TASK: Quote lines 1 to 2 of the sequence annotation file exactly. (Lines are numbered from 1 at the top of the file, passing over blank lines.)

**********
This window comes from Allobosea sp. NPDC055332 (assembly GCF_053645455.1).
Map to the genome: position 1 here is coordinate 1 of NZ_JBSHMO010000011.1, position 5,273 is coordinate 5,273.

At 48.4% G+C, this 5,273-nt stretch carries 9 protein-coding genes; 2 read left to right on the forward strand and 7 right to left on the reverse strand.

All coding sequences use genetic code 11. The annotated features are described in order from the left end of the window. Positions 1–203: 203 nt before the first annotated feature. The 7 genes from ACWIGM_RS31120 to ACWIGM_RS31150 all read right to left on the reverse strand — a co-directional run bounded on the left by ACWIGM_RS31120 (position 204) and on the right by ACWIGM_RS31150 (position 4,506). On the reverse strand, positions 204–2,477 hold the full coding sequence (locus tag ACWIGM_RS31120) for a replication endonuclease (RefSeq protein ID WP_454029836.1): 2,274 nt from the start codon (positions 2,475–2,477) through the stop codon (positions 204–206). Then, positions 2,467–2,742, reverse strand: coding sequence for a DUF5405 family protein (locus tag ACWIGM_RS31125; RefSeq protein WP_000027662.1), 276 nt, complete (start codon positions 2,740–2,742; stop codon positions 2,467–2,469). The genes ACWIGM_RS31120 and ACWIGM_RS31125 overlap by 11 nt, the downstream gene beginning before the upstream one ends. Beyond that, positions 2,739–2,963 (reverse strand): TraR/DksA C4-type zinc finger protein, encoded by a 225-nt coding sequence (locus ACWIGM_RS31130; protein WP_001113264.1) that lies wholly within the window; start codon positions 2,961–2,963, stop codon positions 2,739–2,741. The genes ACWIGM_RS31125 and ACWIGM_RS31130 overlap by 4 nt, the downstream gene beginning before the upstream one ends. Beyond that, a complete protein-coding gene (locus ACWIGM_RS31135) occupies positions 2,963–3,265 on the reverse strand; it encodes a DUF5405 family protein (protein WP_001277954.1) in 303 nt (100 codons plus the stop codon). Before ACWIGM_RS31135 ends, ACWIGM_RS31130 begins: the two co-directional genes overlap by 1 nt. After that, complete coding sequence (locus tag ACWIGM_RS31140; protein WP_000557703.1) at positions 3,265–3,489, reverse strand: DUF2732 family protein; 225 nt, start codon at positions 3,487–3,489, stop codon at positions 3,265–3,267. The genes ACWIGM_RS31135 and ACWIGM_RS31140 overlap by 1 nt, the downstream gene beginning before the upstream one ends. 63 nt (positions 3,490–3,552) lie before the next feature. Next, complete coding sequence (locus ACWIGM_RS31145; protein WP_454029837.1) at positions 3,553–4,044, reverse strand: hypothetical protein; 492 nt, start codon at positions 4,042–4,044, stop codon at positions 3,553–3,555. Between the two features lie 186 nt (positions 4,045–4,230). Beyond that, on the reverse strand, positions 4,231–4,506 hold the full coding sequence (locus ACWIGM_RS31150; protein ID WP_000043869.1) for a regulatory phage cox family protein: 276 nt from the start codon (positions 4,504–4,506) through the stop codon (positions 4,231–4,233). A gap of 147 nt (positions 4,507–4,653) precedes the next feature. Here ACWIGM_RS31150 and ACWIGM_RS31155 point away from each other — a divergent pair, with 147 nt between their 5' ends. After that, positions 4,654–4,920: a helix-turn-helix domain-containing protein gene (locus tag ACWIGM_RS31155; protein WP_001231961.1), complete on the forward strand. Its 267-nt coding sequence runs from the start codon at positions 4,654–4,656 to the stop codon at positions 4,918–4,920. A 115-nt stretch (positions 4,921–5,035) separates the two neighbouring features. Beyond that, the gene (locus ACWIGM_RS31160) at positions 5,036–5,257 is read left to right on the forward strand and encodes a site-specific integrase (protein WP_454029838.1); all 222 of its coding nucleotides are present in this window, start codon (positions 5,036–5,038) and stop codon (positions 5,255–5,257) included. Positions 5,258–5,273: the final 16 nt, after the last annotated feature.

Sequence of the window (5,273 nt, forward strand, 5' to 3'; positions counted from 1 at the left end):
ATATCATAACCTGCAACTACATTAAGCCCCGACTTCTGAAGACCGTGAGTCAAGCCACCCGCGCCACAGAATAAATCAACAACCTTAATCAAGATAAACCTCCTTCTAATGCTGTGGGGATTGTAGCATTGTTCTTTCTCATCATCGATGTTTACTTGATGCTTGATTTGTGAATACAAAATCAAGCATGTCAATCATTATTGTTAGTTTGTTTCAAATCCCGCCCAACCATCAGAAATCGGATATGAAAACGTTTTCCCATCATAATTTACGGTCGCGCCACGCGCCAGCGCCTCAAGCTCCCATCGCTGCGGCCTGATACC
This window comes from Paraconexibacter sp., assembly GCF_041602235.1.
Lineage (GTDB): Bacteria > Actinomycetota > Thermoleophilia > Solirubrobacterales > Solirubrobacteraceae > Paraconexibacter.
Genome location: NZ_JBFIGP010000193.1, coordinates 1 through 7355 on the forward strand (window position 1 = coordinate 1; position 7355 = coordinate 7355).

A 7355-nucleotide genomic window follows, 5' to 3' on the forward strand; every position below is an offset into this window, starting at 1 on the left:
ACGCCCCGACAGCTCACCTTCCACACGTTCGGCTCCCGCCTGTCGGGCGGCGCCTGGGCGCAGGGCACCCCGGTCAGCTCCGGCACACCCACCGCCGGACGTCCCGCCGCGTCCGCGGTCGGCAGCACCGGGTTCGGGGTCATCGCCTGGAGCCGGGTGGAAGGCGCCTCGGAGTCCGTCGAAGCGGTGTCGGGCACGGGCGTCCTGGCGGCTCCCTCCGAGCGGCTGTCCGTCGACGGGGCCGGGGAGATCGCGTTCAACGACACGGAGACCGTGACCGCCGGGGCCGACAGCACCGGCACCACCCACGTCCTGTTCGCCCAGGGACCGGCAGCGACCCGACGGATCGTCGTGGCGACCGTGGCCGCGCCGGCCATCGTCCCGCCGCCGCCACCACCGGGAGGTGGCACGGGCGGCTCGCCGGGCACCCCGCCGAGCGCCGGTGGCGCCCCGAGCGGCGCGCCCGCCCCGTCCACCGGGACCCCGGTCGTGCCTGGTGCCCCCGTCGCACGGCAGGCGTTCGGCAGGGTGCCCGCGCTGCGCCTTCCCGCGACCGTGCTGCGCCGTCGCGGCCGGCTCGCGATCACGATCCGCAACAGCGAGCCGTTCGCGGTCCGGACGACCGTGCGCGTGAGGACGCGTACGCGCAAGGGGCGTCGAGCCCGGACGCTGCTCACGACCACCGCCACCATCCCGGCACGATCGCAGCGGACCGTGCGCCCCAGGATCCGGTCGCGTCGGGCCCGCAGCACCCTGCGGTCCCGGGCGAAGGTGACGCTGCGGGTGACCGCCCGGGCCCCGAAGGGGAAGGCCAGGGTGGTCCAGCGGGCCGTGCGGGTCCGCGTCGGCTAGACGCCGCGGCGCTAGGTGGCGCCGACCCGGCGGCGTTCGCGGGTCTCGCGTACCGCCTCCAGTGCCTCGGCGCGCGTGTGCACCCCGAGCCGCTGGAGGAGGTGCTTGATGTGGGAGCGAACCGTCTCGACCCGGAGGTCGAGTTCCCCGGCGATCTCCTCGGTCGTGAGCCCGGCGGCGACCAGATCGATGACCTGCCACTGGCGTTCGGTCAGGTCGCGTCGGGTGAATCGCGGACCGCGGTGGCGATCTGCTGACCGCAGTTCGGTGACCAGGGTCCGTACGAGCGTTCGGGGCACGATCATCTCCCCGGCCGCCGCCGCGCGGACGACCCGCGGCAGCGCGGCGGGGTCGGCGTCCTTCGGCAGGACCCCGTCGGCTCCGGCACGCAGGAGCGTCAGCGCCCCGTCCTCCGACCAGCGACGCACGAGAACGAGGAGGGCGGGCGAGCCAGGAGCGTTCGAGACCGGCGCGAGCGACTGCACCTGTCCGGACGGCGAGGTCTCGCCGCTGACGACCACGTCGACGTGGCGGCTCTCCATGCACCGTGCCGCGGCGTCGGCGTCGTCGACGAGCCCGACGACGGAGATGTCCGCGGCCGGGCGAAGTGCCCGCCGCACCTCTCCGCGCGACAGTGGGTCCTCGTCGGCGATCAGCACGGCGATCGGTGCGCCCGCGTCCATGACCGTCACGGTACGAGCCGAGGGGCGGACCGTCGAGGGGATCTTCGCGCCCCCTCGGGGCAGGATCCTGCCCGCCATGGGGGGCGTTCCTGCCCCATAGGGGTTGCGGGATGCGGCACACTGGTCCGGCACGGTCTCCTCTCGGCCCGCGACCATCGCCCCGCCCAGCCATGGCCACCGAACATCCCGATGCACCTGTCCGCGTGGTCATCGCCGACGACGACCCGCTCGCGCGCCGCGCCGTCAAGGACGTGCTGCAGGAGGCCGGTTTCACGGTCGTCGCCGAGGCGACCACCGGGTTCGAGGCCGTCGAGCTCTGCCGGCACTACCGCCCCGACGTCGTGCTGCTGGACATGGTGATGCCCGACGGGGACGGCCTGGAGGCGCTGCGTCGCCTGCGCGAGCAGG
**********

This window comes from Allobosea sp. NPDC055332 (assembly GCF_053645455.1).
Map to the genome: position 1 here is coordinate 1 of NZ_JBSHMO010000011.1, position 5,273 is coordinate 5,273.